Groups alarmed over exclusion of human rights in Marcos SONA


Posted at Jul 27 2022 05:25 PM

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MANILA — Rights groups are concerned over the exclusion of human rights violations in the previous administration during President Ferdinand Marcos Jr's first State of the Nation Address.

According to Carlos Conde, senior researcher for Asia at Human Rights Watch, Marcos not mentioning the human rights situation in the Philippines did not come as a surprise.

"We sort of anticipated that. We knew that human rights is not on top of his agenda," he told ANC Wednesday.

"But as human rights advocates, we need to press on these issues hoping that he will at least take a look at them but unfortunately he didn’t.

"So, that SONA was... not so much what he said but what was left unsaid," he added.

During the administration of President Rodrigo Duterte, thousands of people were killed in the government's campaign against illegal drugs.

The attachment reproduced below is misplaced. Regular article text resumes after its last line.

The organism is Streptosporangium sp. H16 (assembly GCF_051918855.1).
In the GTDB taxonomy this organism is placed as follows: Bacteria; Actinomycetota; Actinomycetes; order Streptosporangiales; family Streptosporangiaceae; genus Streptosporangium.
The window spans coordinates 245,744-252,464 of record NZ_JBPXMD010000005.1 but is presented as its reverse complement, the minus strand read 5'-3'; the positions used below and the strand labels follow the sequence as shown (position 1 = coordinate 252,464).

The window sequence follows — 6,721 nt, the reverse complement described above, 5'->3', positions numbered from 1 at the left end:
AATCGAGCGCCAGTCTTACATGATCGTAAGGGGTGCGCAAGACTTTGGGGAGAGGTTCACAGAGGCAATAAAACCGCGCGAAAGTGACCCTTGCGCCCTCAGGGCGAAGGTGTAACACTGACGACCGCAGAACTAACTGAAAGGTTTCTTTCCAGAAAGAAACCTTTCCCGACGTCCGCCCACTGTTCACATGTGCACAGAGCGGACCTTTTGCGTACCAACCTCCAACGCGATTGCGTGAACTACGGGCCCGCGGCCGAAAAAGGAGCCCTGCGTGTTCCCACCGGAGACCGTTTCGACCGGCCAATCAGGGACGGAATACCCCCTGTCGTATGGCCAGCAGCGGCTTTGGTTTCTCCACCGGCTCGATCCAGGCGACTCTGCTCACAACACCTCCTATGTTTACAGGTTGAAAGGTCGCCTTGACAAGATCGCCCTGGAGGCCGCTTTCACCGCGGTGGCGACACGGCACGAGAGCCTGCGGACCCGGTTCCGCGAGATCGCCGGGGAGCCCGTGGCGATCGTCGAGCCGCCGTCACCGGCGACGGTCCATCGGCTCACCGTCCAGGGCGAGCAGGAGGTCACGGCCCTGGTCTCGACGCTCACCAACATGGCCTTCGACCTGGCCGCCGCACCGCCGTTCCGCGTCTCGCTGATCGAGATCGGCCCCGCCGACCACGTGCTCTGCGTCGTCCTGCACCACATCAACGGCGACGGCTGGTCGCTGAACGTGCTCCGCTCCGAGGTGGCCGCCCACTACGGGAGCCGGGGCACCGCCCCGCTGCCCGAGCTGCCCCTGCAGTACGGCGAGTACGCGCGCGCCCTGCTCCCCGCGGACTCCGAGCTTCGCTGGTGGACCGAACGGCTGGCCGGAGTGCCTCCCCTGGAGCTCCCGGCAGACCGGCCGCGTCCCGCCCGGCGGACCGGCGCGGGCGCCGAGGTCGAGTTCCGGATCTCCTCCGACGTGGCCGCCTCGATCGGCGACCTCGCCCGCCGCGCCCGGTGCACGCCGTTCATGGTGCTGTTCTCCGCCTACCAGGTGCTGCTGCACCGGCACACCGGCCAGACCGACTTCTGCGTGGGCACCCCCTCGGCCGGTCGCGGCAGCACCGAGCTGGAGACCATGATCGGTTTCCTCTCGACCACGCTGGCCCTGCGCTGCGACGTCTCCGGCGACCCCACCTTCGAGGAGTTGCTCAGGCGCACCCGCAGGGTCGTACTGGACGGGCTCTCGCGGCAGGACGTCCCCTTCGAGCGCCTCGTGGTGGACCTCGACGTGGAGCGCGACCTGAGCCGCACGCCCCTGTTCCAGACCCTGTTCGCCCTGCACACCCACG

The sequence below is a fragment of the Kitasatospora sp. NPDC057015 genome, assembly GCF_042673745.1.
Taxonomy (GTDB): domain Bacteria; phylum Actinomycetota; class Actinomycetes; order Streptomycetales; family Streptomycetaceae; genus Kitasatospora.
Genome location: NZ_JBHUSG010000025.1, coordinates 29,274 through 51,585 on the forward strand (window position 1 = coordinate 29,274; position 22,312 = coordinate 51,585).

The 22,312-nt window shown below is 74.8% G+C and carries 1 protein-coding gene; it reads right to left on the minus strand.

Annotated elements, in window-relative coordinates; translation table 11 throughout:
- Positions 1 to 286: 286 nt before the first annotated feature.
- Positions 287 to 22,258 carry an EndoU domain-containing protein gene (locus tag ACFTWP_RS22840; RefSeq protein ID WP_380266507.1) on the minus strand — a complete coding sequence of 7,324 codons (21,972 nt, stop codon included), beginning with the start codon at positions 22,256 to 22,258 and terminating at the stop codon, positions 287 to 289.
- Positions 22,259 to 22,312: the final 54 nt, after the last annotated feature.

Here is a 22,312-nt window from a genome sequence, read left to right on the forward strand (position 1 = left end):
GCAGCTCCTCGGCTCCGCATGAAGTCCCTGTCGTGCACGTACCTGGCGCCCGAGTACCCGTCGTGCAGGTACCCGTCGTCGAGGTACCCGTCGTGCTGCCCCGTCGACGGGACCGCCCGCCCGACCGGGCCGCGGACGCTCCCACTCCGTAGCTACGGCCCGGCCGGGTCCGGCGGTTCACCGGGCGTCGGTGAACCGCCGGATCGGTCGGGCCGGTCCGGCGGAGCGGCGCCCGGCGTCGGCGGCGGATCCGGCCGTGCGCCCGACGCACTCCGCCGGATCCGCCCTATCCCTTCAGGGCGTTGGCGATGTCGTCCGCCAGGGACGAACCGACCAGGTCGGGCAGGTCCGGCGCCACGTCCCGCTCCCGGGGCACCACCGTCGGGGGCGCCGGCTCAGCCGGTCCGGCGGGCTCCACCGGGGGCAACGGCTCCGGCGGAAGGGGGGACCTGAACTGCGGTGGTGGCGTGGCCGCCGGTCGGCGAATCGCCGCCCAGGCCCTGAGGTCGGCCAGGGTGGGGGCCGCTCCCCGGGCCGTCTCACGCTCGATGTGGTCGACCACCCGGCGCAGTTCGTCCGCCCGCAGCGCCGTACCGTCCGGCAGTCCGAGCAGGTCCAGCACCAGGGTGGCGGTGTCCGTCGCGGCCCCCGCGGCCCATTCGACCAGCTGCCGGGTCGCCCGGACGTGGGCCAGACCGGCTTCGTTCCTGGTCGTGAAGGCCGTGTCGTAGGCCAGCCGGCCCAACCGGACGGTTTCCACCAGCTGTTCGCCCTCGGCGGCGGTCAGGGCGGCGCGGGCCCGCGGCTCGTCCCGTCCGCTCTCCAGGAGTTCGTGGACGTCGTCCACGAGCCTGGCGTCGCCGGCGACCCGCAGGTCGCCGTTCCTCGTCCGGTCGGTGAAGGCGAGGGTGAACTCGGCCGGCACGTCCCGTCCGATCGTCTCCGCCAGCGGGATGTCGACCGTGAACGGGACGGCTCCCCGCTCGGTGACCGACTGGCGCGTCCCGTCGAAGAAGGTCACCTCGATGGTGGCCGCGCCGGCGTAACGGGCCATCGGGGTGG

Dozens of lawyers, journalists, and rights defenders were also killed in the past 6 years while critics and other groups were subjected to red-tagging.

Conde said the number one issue that the Marcos administration faces is accountability.

"To us, this human rights catastrophe that we've seen the Philippines the past 6 years, this is not something Mr. Bongbong can just ignore or wash away," he said.

"This is something that should be front and center in this administration because again, after all those violence that we've seen in the past 6 years, we expect accountability now.

"That is in his court, that is something that he is in a position to do as President," he added.

In a statement, the Philippine Alliance of Human Rights Advocates said Marcos' silence on the matter "does not bode well for victims as well as for participatory governance in this country."

For Karapatan, this means "no significant shifts in the draconian policies of the previous Duterte administration." 

The group warned of a "more threatening environment that encourages further closing of democratic spaces."

In his maiden SONA, Marcos spoke for 74 minutes without mentioning human rights, corruption, or peace talks with militant groups. 

Instead, the 64-year-old namesake son of the country's late dictator focused on the economy, clean energy, agriculture, and helping poor Filipinos.

Marcos vowed to slash poverty, rein in soaring food prices and boost renewable energy, as he unveiled an ambitious blueprint for his 6-year term. 

— With a report from Agence France-Presse